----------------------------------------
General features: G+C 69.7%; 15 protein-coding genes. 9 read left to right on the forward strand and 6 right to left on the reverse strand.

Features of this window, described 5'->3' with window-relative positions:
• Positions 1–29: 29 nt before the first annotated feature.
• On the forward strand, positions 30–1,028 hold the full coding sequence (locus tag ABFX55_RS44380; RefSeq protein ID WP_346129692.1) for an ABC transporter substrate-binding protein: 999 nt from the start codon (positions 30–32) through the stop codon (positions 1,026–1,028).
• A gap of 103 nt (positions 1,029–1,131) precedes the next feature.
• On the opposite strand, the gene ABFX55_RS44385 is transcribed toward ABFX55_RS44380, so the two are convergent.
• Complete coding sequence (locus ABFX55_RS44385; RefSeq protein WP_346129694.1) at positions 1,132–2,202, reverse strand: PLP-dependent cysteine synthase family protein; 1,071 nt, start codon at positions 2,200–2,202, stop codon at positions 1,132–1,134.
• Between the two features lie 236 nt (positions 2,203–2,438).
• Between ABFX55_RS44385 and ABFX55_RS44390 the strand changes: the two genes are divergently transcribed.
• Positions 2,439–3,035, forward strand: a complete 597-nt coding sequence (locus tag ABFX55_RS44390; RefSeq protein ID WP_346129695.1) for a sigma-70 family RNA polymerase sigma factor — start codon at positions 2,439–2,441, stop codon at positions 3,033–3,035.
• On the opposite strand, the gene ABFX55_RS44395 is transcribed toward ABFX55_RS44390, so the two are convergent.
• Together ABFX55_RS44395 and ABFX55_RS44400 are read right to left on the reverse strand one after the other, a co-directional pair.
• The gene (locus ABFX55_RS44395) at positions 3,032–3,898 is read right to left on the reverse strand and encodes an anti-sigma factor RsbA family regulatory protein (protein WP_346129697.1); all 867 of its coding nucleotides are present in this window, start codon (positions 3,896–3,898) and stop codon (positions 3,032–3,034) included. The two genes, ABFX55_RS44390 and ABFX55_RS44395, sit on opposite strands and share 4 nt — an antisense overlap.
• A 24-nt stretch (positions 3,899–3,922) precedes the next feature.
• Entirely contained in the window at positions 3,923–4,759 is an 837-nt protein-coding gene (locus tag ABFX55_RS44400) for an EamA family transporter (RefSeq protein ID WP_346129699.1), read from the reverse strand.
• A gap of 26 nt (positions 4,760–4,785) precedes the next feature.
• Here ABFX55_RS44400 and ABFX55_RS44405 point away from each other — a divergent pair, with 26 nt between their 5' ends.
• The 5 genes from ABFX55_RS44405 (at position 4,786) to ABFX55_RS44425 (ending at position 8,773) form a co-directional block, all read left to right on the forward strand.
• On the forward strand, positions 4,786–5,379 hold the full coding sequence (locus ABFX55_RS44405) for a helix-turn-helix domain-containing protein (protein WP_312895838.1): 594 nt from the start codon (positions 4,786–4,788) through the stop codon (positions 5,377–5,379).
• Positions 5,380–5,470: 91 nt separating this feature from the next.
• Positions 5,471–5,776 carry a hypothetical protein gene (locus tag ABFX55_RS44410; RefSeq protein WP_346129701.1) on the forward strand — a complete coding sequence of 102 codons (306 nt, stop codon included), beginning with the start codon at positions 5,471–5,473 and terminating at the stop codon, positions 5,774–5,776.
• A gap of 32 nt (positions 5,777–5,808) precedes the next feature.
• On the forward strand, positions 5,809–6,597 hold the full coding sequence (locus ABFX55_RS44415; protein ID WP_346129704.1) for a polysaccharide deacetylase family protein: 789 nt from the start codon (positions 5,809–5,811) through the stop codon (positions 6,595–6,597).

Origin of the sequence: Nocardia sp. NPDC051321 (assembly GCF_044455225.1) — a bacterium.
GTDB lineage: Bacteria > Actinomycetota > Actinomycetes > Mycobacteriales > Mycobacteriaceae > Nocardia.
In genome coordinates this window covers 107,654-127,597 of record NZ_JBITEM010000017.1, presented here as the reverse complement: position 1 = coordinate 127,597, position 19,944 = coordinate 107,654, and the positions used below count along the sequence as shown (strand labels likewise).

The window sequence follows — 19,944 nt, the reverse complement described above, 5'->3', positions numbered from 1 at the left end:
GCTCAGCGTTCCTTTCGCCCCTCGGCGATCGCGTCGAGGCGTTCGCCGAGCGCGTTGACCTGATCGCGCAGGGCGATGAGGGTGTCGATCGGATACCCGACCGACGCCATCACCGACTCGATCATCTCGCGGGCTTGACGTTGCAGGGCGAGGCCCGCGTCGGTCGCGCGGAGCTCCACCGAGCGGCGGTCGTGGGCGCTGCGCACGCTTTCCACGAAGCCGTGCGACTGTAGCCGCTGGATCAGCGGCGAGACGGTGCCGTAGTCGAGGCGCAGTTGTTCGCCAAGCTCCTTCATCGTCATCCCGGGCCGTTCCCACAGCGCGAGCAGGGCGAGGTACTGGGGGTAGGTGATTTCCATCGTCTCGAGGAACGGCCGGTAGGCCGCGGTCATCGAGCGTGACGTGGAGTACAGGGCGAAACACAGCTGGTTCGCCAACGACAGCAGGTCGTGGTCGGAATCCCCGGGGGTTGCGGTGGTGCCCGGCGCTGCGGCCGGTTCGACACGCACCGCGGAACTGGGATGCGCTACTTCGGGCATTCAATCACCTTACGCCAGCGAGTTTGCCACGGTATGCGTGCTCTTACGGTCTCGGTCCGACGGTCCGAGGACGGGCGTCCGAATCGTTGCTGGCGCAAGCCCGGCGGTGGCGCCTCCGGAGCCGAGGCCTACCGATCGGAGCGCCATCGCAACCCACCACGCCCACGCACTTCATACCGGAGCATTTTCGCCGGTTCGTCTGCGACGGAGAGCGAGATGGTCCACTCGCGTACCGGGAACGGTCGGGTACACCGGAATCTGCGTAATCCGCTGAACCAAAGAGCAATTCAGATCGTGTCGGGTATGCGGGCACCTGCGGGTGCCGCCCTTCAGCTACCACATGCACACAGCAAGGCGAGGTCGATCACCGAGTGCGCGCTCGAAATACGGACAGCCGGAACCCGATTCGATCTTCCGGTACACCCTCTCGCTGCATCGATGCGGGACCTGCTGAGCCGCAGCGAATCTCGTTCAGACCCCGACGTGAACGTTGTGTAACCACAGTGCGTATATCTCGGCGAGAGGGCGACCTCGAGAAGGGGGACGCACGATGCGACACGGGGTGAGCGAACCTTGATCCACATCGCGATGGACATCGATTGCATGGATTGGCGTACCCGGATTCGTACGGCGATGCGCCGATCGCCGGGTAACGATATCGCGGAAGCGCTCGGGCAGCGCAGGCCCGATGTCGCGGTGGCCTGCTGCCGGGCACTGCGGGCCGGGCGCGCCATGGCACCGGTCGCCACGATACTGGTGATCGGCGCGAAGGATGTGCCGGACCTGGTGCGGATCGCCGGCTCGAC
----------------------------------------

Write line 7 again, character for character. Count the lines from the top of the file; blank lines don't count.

• Complete coding sequence (locus ABFX55_RS44385; RefSeq protein WP_346129694.1) at positions 1,132–2,202, reverse strand: PLP-dependent cysteine synthase family protein; 1,071 nt, start codon at positions 2,200–2,202, stop codon at positions 1,132–1,134.